Friday, March 23, 2012


Why We Love Detective Comics
'Bat-Fascist': The Wit and Wisdom of Oliver Queen
This is from Detective Comics #559, February 1986.

Oliver Queen is the fellow in the lower righthand corner of the cover. You see, he's also known as
GREEN ARROW and he's been a part of the DC Universe since 1941. As a matter of fact, he's one of that handful of Golden Age characters, like Batman and Superman, who appeared every month from his inception all the way through into the beginning of the Silver Age in the late 1950s!

He was a sort of a poor man's Batman, with a sidekick and a bunch of gimmicks - including an Arrow-Car - and he appeared in More Fun Comics, then in Adventure Comics and World's Finest, until the 1960s when he became a fixture in the Justice League of America for a long time. Along the way, they took away his money and his junky sidekick and gave him facial hair and an attitude, and he became a sort of proactive, hot-tempered hippie. And the Black Canary was now his girlfriend.

All things considered, it was a fair trade.

Eventually, by the 1980s, he had a back-up feature in Detective Comics. This lasted from issue #521 to #567. (And it included a two-part story, "The Night Olympics" in #549 and #500, that was written by Alan Moore a year or so before "Watchmen.") I was reading Detective Comics when the Green Arrow series started, but I can't say I was ever really a big fan. I read it. It was OK. But the lead feature, Batman, had Batman in it, as well as art by Gene Colan and Don Newton and all kinds of crazy crap going on all the time. Green Arrow was barely on my radar.

But there was one real high point for Green Arrow during this period. (Aside from the Alan Moore two-parter.) He got to appear in the main feature with Batman! And Black Canary was with him! And Catwoman was in it, too! And it was drawn by Gene Colan and written by Doug Moench!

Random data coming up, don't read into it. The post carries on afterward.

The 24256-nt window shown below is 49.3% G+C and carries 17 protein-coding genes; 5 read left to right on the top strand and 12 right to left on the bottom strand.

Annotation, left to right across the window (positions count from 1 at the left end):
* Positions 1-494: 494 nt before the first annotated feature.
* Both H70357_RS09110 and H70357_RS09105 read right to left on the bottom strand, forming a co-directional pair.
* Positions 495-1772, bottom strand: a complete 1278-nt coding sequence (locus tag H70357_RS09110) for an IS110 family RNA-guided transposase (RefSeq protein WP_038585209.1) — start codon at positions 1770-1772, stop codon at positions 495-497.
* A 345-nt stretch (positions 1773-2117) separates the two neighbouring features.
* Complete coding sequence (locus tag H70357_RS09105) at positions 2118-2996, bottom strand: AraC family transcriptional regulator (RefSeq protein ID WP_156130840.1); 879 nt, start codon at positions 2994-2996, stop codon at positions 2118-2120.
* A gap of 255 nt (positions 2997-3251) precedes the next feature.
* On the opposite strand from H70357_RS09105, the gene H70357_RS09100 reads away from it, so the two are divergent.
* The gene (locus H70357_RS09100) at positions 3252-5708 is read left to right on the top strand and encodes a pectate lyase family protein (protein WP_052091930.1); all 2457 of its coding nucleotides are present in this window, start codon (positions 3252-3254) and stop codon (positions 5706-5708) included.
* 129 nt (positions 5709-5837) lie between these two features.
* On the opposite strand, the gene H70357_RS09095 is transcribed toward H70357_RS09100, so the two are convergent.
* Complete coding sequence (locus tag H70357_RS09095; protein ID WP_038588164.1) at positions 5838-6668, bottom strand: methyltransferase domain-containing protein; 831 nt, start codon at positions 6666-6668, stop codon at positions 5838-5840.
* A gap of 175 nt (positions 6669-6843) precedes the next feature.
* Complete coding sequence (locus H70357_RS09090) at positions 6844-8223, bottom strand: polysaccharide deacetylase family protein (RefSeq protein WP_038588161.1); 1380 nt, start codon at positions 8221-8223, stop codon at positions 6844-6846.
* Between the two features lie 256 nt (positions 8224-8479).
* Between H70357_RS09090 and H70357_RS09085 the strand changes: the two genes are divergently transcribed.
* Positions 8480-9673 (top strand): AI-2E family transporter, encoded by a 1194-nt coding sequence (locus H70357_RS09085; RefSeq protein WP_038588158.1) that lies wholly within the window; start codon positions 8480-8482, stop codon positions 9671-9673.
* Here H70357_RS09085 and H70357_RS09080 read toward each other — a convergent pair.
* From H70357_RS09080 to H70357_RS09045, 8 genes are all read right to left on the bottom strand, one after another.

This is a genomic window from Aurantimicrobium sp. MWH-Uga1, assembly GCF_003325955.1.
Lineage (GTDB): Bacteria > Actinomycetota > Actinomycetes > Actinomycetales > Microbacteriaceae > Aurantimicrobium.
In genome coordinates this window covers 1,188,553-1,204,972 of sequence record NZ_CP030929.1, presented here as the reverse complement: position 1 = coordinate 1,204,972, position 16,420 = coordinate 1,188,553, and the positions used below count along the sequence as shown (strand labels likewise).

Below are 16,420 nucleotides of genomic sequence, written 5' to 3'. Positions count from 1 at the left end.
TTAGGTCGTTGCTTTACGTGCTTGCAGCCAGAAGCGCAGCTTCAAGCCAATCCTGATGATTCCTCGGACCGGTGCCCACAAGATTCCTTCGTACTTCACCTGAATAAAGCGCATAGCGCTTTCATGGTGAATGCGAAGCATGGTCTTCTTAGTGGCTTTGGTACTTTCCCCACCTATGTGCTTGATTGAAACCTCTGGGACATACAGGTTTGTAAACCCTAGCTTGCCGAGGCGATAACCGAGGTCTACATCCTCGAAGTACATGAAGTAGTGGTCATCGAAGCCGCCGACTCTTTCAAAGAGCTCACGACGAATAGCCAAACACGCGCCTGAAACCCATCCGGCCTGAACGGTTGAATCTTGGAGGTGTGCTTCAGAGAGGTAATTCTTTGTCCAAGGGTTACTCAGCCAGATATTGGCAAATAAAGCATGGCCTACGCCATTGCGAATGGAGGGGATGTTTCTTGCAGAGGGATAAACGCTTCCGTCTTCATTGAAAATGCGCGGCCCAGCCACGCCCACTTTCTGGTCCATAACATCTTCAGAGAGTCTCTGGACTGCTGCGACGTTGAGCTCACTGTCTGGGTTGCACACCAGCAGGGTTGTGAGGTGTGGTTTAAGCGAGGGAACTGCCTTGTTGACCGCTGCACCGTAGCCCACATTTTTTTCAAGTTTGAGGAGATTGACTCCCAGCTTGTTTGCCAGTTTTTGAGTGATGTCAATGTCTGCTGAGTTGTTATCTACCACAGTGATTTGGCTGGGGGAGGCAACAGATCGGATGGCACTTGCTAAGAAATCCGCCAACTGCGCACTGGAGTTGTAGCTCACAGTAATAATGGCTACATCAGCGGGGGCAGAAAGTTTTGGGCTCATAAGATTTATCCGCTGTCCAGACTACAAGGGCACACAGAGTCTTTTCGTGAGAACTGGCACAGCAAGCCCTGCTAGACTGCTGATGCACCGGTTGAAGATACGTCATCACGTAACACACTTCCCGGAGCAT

Even though I was collecting Detective Comics at the time, I missed this issue for some reason, so I never read it until just a few months ago when I bought it online. It's great! I felt like it was 1985 again and I was at the library at Ball State University, reading comic books when I was supposed to be studying for a chemistry test.

The actual plot is not that important. Green Arrow and Black Canary have come to Gotham City on a case and Batman doesn't really like these interlopers on his turf, so there's a bit of a conflict because Batman and Green Arrow are both being dicks. So Black Canary and Catwoman have to smooth things over until they can wotk out a truce and bring the case to a successful conclusion.

It's the dialogue that really sells this one.

At one point, Green Arrow says: "It's all the Bat-Fascist's fault!"

He also calls him "Bat-Nazi," "Bat-Phony," "Bat-Flake" and "Bat-Ronnie," thus giving away the Reagan-era time period of the tale. Green Arrow sarcastically says to him, "O Scourge of Gotham."

Finally, Black Canary feels compelled to say: "Ollie, stop saying silly things."

Oh, little bird. He wouldn't be Ollie if he didn't say silly things.

And there would be one less reason to love Detective Comics.


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